Congress members Brenda Lawrence (L), John Conyers and Debbie Dingell stand at the podium in front of a group of activists and officials at Charles Wright Museum of African American History, Dec. 21
DETROIT — Heads of civil rights organizations, interfaith activists, government officials and religious leaders gathered at the Charles H. Wright Museum of African American history to condemn the rising tides of Islamophobia, which are manifesting as hate crimes across the nation.
Speakers from the group dubbed "One Nation, One Voice Against Bigotry and Hate Coalition" took turns denouncing xenophobia and promoting unity at a press conference on Monday morning.
Nabih Ayad, chairman of the Arab American Civil Rights League (ACRL), said those on the path of hate are on the wrong side of history.
"We know very well that diversity inherently is very strong for this nation and for this community," he said.
Democratic U.S. Reps speak out
U.S. Reps. John Conyers (D-Detroit), Debbie Dingell (D-Dearborn) and Brenda Lawrence (D-Southfield) took part in the event and voiced support for the local Muslim community.
"How wonderful it is to see in this important hall a group of men and women, leaders of many different organizations, coming together to speak out and encourage the diversity that marks us a great area," Conyers, the dean of the House of Representatives, said.
Congresswoman Lawrence urged Americans to speak up against discrimination.
"History has taught us that the biggest threat to our democracy is silence," she said.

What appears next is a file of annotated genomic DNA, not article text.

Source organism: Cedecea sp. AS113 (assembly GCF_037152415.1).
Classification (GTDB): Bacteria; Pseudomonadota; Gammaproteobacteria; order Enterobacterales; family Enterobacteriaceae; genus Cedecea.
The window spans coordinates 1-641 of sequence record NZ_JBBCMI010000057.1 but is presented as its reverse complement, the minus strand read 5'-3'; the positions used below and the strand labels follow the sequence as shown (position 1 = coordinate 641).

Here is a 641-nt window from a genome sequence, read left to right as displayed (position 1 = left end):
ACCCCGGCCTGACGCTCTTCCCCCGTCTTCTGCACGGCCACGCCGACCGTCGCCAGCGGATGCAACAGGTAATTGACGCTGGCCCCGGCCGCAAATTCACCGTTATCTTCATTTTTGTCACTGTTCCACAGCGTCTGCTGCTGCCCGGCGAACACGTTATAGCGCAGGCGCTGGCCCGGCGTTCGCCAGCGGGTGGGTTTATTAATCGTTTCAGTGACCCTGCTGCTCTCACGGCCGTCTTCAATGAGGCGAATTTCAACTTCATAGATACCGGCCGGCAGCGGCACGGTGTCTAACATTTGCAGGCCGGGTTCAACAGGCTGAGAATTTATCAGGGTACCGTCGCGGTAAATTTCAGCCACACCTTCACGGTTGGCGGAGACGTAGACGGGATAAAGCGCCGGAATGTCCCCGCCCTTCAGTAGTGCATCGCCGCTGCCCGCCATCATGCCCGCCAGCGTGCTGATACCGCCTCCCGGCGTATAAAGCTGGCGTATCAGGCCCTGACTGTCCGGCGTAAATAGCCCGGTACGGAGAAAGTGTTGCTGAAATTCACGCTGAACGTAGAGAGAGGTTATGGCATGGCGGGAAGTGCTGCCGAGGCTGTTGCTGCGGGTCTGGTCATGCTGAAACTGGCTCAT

She said allowing bigotry to go on against one group puts the entire society at risk.
"Collectively, if we raise our voices and not be silent, we can make a difference," Lawrence added. "We can show those who are misinformed that hatred will not be tolerated; not in this country, not in southeast Michigan."
Rep. Dingell stressed that metro Detroit residents are united. She described Arab and Muslim Americans as friends and colleagues.
"They are our neighbors; they are our small business owners; they are our doctors," she said. "Steve Jobs’ father was a Syrian and he [Jobs] was one of the greatest inventors of this country."
She said anti-Muslim sentiments violate the fundamental founding principles of the United States.
"Stop," Dingell said, addressing those who promote anti-Muslim bigotry. "Enough is enough. It's not who we are as Americans."
The congresswoman said she will scream if she is asked about Muslims' denouncing terrorism again.
"They're speaking out every day, but the media is not covering it," she added.
Barbara McQuade, the U.S. attorney for the Eastern District of Michigan, said the backlash against Arab and Muslim Americans harms national security.
"We know that terrorist organizations like ISIS use this rhetoric as propaganda," she said. "They love to use that false narrative that America is at war with Islam."
McQuade said "misguided stereotypes" about Arabs and Muslims are spreading because people are afraid to interact with others who are different."Why is it when Timothy McVeigh commits a terrorist attack in Oklahoma City, no one blames all Catholics?" she asked. "When a White supremacist shoots up a Black church, no one blames all Whites. Yet, when there is a terrorist attack committed by a Muslim, we paint with a broad brush. Why is that? Because we demonize that which is different."
McQuade said during World War II German Americans were not put in internment camps, but Japanese Americans were— "because they look different."